Select Board - Mar 23rd, 2020
Held via Zoom teleconference, due to the COVID-19 pandemic.
Town Election. A few hours prior to this meeting, the governor signed legislation that allows municipalities to postpone local elections, to a date no later than June 30th. The select board and town manager agree that the town election should be postponed. Because elections require coordination from numerous groups, they're hesitant to choose a specific date.
The board motions their intention to postpone the election to a date no sooner than June 6th and no later than June 30th. The board will meet on March 30th to determine the precise date. They'd like the town manager to consult with the board of registrars in advance of their next meeting.
Motion passes 5--0.
Town Meeting. Town Moderator John Leone appears before the Select board to discuss the timing of town meeting. Both the moderator and Board agree that town meeting should be held after the election. The moderator has statutory authority to postpone a town meeting for up to 30 days; this comes from a statute that was intended to handle-weather related emergencies and the like. Delaying in response to the pandemic is straining the statute's intent, but that's what we have to work with.
Town meeting was scheduled to start on April 27th, and the town moderator intends to make a 30-day postponement then. This implies another postponement on May 27th, to get us past the election date.
COVID-19 is still likely to be an issue during the summer. The moderator considers how town meeting might have to adapt. For example, it might involve seating some town meeting members in the balcony in order to keep people six feet apart. It might also warrant holding town meeting on a Saturday, and spreading everyone around the high school football field.
There's also the question of what town meeting will consider. The annual town meeting might focus on articles necessary to keep the town operating (budget, etc), and defer other articles to a special town meeting in the fall. This year, we had an unusually large number of voter-sponsored articles.
Mr. Leone provides the board with a copy of an announcement he plans to release. The board moves receipt, 5--0.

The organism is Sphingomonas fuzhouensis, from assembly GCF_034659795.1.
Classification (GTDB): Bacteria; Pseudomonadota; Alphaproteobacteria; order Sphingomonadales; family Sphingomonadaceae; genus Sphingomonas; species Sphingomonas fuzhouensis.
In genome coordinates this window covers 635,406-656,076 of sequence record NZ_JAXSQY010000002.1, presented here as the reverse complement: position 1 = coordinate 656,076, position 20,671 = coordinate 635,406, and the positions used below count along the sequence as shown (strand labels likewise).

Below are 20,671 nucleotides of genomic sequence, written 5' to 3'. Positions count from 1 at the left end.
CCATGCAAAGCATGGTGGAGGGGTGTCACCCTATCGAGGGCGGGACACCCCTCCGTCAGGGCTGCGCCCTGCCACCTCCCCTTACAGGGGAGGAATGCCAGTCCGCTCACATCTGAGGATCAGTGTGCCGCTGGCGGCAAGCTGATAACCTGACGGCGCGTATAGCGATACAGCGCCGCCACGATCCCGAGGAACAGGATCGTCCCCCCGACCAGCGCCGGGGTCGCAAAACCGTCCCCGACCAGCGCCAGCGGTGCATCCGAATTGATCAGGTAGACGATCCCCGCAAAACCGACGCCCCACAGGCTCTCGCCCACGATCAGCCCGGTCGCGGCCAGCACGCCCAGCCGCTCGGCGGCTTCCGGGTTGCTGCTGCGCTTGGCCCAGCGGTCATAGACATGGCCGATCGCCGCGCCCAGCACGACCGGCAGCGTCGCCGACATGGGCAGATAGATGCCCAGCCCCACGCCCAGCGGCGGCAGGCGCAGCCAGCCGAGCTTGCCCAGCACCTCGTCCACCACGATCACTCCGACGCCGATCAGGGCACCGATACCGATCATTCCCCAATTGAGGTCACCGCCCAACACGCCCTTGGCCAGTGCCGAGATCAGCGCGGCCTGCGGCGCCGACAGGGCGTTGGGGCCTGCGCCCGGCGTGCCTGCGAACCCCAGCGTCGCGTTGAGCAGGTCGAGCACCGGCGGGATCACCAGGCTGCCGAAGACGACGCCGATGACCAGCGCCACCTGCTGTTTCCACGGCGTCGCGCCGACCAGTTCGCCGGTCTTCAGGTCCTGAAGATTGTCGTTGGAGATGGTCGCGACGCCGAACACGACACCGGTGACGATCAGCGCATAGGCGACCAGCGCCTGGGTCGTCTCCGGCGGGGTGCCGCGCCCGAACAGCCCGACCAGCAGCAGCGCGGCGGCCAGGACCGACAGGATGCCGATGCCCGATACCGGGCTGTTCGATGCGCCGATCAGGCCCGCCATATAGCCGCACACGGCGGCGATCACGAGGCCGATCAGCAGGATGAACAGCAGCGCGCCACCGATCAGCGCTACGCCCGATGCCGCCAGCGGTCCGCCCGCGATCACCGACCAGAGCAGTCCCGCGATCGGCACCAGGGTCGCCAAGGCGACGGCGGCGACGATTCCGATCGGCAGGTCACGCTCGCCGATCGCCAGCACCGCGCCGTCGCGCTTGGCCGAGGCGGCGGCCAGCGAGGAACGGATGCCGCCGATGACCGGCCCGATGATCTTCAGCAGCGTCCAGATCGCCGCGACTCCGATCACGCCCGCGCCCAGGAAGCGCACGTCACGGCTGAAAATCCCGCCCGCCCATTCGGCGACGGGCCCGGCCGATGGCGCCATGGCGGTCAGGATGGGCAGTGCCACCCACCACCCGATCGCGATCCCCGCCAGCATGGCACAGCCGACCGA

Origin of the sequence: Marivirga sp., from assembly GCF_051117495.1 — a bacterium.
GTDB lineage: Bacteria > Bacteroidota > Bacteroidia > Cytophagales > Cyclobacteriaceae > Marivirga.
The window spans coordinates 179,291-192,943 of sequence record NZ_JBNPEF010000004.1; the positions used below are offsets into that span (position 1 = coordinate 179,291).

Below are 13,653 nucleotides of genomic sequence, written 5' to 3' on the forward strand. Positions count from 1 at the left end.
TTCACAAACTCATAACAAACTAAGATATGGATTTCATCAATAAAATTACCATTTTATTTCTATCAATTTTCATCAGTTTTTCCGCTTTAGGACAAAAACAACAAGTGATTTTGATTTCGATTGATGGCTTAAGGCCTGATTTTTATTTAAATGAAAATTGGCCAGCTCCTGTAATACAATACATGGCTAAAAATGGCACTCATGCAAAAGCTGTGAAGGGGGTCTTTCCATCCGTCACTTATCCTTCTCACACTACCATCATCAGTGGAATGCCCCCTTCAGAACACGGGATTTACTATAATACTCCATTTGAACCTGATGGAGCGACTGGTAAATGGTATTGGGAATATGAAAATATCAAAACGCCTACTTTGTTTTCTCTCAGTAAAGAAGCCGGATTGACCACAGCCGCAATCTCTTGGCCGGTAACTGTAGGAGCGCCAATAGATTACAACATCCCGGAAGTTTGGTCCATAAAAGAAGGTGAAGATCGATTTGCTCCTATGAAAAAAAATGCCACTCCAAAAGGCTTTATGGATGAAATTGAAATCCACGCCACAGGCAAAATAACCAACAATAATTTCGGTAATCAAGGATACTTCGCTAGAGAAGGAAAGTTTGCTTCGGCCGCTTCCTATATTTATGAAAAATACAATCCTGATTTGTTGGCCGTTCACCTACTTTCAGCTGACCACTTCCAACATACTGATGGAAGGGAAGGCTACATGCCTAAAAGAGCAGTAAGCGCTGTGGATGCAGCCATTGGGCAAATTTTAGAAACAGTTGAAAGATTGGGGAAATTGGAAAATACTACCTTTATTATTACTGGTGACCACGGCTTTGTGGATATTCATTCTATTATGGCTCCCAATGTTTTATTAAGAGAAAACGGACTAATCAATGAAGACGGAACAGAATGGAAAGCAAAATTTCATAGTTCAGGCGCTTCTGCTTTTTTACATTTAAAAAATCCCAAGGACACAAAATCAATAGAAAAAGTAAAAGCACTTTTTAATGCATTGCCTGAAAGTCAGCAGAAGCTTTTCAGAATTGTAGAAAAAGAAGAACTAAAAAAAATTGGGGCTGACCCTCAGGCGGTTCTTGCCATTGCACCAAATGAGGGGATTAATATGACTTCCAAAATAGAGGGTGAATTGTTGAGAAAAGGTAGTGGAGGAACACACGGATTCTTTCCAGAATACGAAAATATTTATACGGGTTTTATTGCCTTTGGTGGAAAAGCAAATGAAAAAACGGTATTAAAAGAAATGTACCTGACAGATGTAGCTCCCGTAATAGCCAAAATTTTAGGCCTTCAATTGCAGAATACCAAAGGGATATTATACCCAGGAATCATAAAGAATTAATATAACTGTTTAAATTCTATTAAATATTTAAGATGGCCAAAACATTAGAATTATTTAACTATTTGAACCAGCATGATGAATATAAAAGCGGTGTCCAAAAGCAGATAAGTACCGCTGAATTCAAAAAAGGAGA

Declaration of a Local State of Emergency. The last major issue of the evening involves a local declaration of emergency. From what I gathered, this would make the town eligible for state emergency management funds and assistance. If a federal state of emergency were declared, we'd be eligible for federal assistance as well. The language of the declaration is similar to declarations issued by other Massachusetts municipalities.
The original language would have given the town manager authority to end the state of emergency. The board amends this by giving themselves or the town manager the authority to end the state of emergency. The board also adds language requiring them to reconsider whether the state of emergency is still appropriate, by June 30th.
A member of the public asks whether the police department will gain any new powers under this declaration. Town Counsel answers. Violations of town bylaws are civil infractions, and generally only punishable by fine, not arrest. The declaration creates no new civil offenses. The declaration does not create any new criminal offenses either, and there are no changes to law that would allow arrests in new circumstances.
Another member of the public says she didn't hear an answer to the earlier question about police powers, and asks the board to answer the earlier question. Town counsel repeats his earlier answer. He (or perhaps the town manager, I forget which) notes that the town has partnership agreements with other municipalities, and our police officers might be called to assist there.
Finally, there's a question about prior actions that will be carried forward into the state of emergency. There are several: closure of the schools, parks, tennis courts, closures of businesses, etc.
Board adopts the emergency declaration, 5--0.